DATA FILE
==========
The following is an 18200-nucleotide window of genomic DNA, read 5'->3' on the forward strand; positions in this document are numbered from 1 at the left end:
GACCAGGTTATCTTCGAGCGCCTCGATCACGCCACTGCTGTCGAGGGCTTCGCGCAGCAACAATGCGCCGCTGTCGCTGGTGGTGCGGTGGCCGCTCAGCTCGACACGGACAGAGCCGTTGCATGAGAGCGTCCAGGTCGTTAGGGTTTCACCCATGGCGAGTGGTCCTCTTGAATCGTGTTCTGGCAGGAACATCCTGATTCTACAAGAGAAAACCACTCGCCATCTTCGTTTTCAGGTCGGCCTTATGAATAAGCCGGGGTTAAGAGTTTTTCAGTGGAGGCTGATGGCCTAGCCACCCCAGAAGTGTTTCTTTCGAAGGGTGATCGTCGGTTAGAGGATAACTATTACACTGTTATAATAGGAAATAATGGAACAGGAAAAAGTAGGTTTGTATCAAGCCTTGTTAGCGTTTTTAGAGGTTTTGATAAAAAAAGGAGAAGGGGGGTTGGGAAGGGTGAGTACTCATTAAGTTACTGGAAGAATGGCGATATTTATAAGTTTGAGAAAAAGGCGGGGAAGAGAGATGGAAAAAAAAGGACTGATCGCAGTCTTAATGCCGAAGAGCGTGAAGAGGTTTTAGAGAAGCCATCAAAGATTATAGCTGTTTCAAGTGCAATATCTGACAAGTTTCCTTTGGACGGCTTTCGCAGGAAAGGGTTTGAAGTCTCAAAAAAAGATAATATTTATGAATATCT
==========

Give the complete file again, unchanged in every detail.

The following is an 18200-nucleotide window of genomic DNA, read 5'->3' on the forward strand; positions in this document are numbered from 1 at the left end:
GACCAGGTTATCTTCGAGCGCCTCGATCACGCCACTGCTGTCGAGGGCTTCGCGCAGCAACAATGCGCCGCTGTCGCTGGTGGTGCGGTGGCCGCTCAGCTCGACACGGACAGAGCCGTTGCATGAGAGCGTCCAGGTCGTTAGGGTTTCACCCATGGCGAGTGGTCCTCTTGAATCGTGTTCTGGCAGGAACATCCTGATTCTACAAGAGAAAACCACTCGCCATCTTCGTTTTCAGGTCGGCCTTATGAATAAGCCGGGGTTAAGAGTTTTTCAGTGGAGGCTGATGGCCTAGCCACCCCAGAAGTGTTTCTTTCGAAGGGTGATCGTCGGTTAGAGGATAACTATTACACTGTTATAATAGGAAATAATGGAACAGGAAAAAGTAGGTTTGTATCAAGCCTTGTTAGCGTTTTTAGAGGTTTTGATAAAAAAAGGAGAAGGGGGGTTGGGAAGGGTGAGTACTCATTAAGTTACTGGAAGAATGGCGATATTTATAAGTTTGAGAAAAAGGCGGGGAAGAGAGATGGAAAAAAAAGGACTGATCGCAGTCTTAATGCCGAAGAGCGTGAAGAGGTTTTAGAGAAGCCATCAAAGATTATAGCTGTTTCAAGTGCAATATCTGACAAGTTTCCTTTGGACGGCTTTCGCAGGAAAGGGTTTGAAGTCTCAAAAAAAGATAATATTTATGAATATCT